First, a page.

A pirate skull with crossed bones is unexpectedly found on the badge of one of the hussar regiments formed in 1773 and fought until 1918. Why did the brave hussars of the imperial army choose such an ambiguous symbol, and what was the meaning behind it?
For the first time, a skull with bones was placed on the black myrliton caps of the Prussian hussars of Frederick the Great in the middle of the 18th century. The symbol was also worn by the lancers of the British army, as well as Hungarian, German, Austrian and Italian cavalrymen, pilots, attack aircraft and tankers throughout the 19th and 20th centuries. In the Russian army, the skull was first fixed on their hats by the Petersburg cavalry militiamen of the Immortal Cavalry Regiment, who fought during the Patriotic War of the 12th year.
A silver and white skull with crossbones adorned the black Maltese cross badge and headdresses of black hussars most of the time that the regiment existed, but unofficially. At the same time, the symbol was so popular that the hussars admired it in everyday life, ordering furniture, cutlery and furnishings with the Jolly Roger. A huge metal skull with shining eyes-lanterns was even installed on the balcony of one of the buildings of Polish Kalisz, where officers gathered at the beginning of the last century. Only in 1913 did Emperor Nicholas II officially formalize the use of this symbol. The hussars of the first and second squadrons were distinguished by the fact that the former wore a black badge with a silver skull in a frame made of silver hussar braid, while the latter did not have a silver braid.
Since the 50s. In the 18th century, the concepts of death and immortality were extremely popular in Western European culture, and the fashion for romanticism prompted hussars to use the "head of death" to maintain a romantic image. But if in the Western armies the skull with bones symbolized, in general, a humble readiness to give his life on the battlefield, then in the Russian - fearlessness in the face of death, the readiness to sacrifice oneself for the sake of a higher goal (victory in battle and the salvation of the fatherland).
The semantics of the emblem of the Russian hussars had nothing to do with the fearsome symbolism of the pirate Jolly Roger. Its meaning goes back to the Christian tradition of depicting Adam's head - the remains of the progenitor of all people, Adam, washed in the blood of the crucified Christ. This washing, according to the Holy Scriptures, was the beginning of the miraculous deliverance of all mankind from sins: after death, the Savior descended into Hell to help all the righteous, including Adam, to reach Paradise. Therefore, in Christianity, the skull with bones has become the designation of sacrificial death, which grants Salvation and Resurrection in Eternal Life. It is no coincidence that the head of Adam can be seen both on numerous icons and on the clothes of monks-schema monks who, after being tonsured, “lay down alive in a coffin” in order to be reborn in Eternal Life.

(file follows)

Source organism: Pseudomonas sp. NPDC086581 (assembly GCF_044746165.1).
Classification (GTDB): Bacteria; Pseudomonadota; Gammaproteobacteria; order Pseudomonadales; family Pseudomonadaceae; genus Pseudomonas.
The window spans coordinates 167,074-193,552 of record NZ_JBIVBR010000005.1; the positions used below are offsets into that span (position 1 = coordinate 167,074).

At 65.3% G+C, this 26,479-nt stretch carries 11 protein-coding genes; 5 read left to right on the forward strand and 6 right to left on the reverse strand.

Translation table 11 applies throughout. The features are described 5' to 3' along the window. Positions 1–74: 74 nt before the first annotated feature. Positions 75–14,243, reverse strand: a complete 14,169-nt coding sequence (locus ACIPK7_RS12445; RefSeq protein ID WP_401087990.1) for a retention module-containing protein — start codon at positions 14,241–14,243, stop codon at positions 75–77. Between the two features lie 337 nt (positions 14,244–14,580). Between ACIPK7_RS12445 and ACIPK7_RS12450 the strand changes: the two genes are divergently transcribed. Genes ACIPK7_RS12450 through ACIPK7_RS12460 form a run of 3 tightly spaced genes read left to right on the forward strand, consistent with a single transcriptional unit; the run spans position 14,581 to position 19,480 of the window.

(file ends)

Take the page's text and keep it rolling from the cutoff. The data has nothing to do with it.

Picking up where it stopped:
Even in the time of Dmitry Donskoy, the vestments of the chernetsov were adorned with Adam's head and the Golgotha crucifix. It was this schema that was presented to the monk of the Holy Trinity Monastery, Alexander Peresvet, by the Monk Sergius of Radonezh, and then the monk, at the cost of his own life, defeated the Horde hero Chelubey, which inspired the squad of the Moscow prince Dmitry Ivanovich. It is interesting that the monks did not put on armor - they put on black schemas decorated with the Dead Head, took up a black banner with the same symbol, and, demonstrating contempt for death, went into battle with prayer, believing in the salvation of the soul in the Kingdom of God.
It is not surprising that it was Christian symbols that turned out to be so close to the fearless Russian soldiers who distinguished themselves in many military campaigns: the Russian-Turkish, Patriotic 1812, foreign campaigns of 1813-14, the First World War. Most likely, it was during the liberation campaigns against Napoleon, fighting side by side with the Prussians, that the Russian hussars drew attention to the original symbol on the Prussian uniform. Its Christian meaning fits perfectly into the hussar worldview and enhances the romantic halo that the hussars have cultivated for centuries.
Alexandra Feodorovna, who took over the regiment at the beginning of the 20th century, preferred to call the fearless warriors "immortal" in official documents, despite the fact that the regiment was called the Fifth of Alexandria. Hussars were also called "black": they wore black dolman, decorated with silver. The uniforms were introduced by Pavel the First, who took the form of the Fifth Regiment of Prussian Hussars as a model in the development of hussar uniforms. However, another analogy can be traced in the chosen color - with the black schemas of warrior monks.
The "hussars of death" owe their third name to a curious incident that occurred during the overseas campaign against Napoleon. The Prussian field marshal von Blucher, after one of the battles, confused his hussars and the Russians, which was not surprising. The hussars standing in the gunpowder smoke, covered with mud from "shako to toe," fought fearlessly and valiantly, so the field marshal decided that they were his soldiers and greeted the Russian Alexandrians as Prussian hussars of death.